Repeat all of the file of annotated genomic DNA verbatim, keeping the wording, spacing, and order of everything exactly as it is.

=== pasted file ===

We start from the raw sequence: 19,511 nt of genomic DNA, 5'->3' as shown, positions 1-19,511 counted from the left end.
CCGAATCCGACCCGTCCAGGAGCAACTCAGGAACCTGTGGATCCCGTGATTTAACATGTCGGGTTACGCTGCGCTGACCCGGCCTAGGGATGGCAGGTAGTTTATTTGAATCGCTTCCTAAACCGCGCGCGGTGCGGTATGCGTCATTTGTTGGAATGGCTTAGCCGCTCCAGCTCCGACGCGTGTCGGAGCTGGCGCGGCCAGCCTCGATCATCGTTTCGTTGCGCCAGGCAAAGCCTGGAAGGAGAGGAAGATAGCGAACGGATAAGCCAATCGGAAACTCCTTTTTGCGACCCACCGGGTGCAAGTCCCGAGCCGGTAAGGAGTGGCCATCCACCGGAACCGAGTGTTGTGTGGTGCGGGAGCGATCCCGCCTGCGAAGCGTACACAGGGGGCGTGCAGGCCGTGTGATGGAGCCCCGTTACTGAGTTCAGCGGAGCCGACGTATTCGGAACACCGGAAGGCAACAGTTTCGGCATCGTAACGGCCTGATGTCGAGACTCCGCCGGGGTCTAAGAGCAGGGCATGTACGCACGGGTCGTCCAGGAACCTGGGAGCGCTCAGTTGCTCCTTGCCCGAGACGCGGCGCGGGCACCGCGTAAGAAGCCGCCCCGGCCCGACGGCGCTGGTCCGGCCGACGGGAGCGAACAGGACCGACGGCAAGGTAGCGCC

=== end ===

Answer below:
We start from the raw sequence: 19,511 nt of genomic DNA, 5'->3' as shown, positions 1-19,511 counted from the left end.
CCGAATCCGACCCGTCCAGGAGCAACTCAGGAACCTGTGGATCCCGTGATTTAACATGTCGGGTTACGCTGCGCTGACCCGGCCTAGGGATGGCAGGTAGTTTATTTGAATCGCTTCCTAAACCGCGCGCGGTGCGGTATGCGTCATTTGTTGGAATGGCTTAGCCGCTCCAGCTCCGACGCGTGTCGGAGCTGGCGCGGCCAGCCTCGATCATCGTTTCGTTGCGCCAGGCAAAGCCTGGAAGGAGAGGAAGATAGCGAACGGATAAGCCAATCGGAAACTCCTTTTTGCGACCCACCGGGTGCAAGTCCCGAGCCGGTAAGGAGTGGCCATCCACCGGAACCGAGTGTTGTGTGGTGCGGGAGCGATCCCGCCTGCGAAGCGTACACAGGGGGCGTGCAGGCCGTGTGATGGAGCCCCGTTACTGAGTTCAGCGGAGCCGACGTATTCGGAACACCGGAAGGCAACAGTTTCGGCATCGTAACGGCCTGATGTCGAGACTCCGCCGGGGTCTAAGAGCAGGGCATGTACGCACGGGTCGTCCAGGAACCTGGGAGCGCTCAGTTGCTCCTTGCCCGAGACGCGGCGCGGGCACCGCGTAAGAAGCCGCCCCGGCCCGACGGCGCTGGTCCGGCCGACGGGAGCGAACAGGACCGACGGCAAGGTAGCGCC